What are Malaria and Dengue?
Both Malaria and Dengue are mosquito borne diseases. These two infections are common in tropical and subtropical regions and cause high morbidity and mortality for many patients around the world.
What is Malaria?
It is an infectious disease caused by a protozoan parasite belonging to the Plasmodium family and is usually transmitted by the bite of the Anopheles mosquito or by an infected needle or transfusion.
What is Dengue?
Dengue is a mosquito-borne viral infection. The infection results in flu like fever and illness, and at regular intervals of time, develops into a conceivably fatal complication known as severe dengue. The global incidence of dengue has grown dramatically in recent decades.
Difference between Malaria and Dengue
It is a fatal mosquito-borne blood disease caused by protozoan parasite. It results in an intermittent and remittent fever
Dengue is a weakness causing viral disease of the tropics, caused by mosquitoes, and results in sudden fever and acute pains in the joints.
Malarial fever is transmitted by the bite of a female anopheles mosquito. The fever can only spread by the bite of the mosquito unlike dengue. The malarial mosquito usually becomes active and bites during the night.
Dengue is diffused by an infected Aedes aegypti mosquito bite. It can be further spread if another mosquito attacks the infected person and then spreads it to some other people. The mosquito attacks during the day time.
Widespread in Sub Saharan Africa. However, Asia and Latin America are also affected. To a lesser extent, some parts of Europe and Middle East are also impacted. The location is predominantly rural.
Widespread in tropical and subtropical regions. It is endemic in more than hundred nations in Africa, Eastern Mediterranean and the Americas, Western Pacific and South –East Asia. The location is predominantly urban.
These include Plasmodium Vivax, Plasmodium Malaria, Plasmodium Ovale, Plasmodium Falciparum, and Plasmodium Knowlesi.
Dengue is an acute fever causing disease caused by the viruses transmitted by Aedes mosquito the dengue viruses i.e. DENVs, consist of 4 serotypes (DENV 1 to 4), which are members of the flaviviridae family, genus flavivirus. All 4 DENV serotypes have surfaced from sylvatic strains in the forests of South-Eastern part of Asia.
Typically, ten to fifteen days after being bitten by the mosquito.
The incubation period ranges from three to fourteen days after the infected mosquito bites, with an average of four to seven days.
Mode of Transmission
Mosquito vector, needle stick, transfusion.
Only through Aedes mosquito.
Fevers (periodic), headache, chills, vomiting, dry cough, spleen enlargement, sweating, faints, jaundice, hepatomegaly, splenomegaly, anorexia (eating disorder characterized by low weight).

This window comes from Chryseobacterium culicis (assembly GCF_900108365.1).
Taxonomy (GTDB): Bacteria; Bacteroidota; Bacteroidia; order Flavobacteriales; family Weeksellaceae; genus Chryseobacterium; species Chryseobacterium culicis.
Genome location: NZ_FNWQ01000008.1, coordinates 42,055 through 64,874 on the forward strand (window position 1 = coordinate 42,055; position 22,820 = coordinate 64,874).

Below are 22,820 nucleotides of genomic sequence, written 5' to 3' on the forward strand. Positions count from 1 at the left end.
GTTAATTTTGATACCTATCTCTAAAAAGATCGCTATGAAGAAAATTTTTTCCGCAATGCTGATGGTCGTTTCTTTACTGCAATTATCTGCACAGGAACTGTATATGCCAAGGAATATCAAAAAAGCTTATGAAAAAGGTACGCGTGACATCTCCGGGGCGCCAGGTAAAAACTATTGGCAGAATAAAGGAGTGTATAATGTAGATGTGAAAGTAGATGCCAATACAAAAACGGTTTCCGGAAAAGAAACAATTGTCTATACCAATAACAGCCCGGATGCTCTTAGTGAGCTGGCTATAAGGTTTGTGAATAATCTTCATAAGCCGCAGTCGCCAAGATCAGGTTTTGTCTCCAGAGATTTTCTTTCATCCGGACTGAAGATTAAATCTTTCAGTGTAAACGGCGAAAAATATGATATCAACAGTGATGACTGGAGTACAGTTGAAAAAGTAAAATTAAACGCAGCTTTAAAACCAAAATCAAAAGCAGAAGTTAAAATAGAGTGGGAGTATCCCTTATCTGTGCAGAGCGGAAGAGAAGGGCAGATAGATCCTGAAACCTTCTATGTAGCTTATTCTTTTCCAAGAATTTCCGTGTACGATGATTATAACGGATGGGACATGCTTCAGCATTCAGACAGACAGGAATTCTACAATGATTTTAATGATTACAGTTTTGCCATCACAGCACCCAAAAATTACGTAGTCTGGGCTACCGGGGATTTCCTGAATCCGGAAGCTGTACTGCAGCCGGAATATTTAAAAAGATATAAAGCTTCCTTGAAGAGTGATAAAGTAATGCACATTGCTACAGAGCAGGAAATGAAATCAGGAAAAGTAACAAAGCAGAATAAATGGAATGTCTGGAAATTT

Sudden fever (390 to 400C), headache, fatigue, low white cell count, prostration, itching, retro orbital pain, skin maculopapular rash, moderate joint pain (ankles, knees, elbows), swollen glands, and rashes on upper and lower limbs, severe itching, enlarged lymph nodes, burning eyes, loss of appetite and taste, epistaxis (nose bleeding), blood in faeces and stool, bleeding gums. The fever sometimes vanishes and then recurrence takes place along with skin redness and rashes.
No vaccines available. However, antimalarial drugs are available. It is better to protect and safeguard yourself against mosquito bites.
The most common antimalarial medications are:
- Chloroquine (Aralen)
- Hydroxy-chloroquine (Plaquenil)
- Quinine-sulfate (Qualaquin)
- Amalgam of atovaquone and proguanil (Malarone)
No vaccine is available. However, to be safe, just avoid mosquito bites. Acetaminophen, Tylenol, etc can bring down dengue pain and reduce fever. Adequate fluid intake is recommended.
Life-threatening complications because of malaria infection with Plasmodium falciparum may include:
- Cerebral malaria i.e. malarial infection reaches the brain accompanied by seizures, confusion, and excessive fatigue tiredness leading to coma and even death.
- Water retention in the lungs (pulmonary edema).
- Kidney failure.
- Aberrant liver function.
- Aplastic anaemia (When body stops producing enough new blood cells).
- Decrease in WBCs i.e. white blood cells.
- Hypoglycaemia (Decreased blood sugar).
- Altered blood chemistry, including low sodium and lowered pH (lactic acidosis).
- “Blackwater fever” (tearing down of RBCs i.e. red blood cells, that causes dark-coloured urine).
It is serious when condition progresses to dengue haemorrhagic fever. Bruises and blood spots beneath the skin may be present and pneumonia and swelling of the heart may happen. Dengue haemorrhagic fever is a serious health condition that could be fatal and results in death of 5% of the infected people.
Summary of Malaria vs Dengue
The points of difference between Malaria and Dengue have been summarized below:
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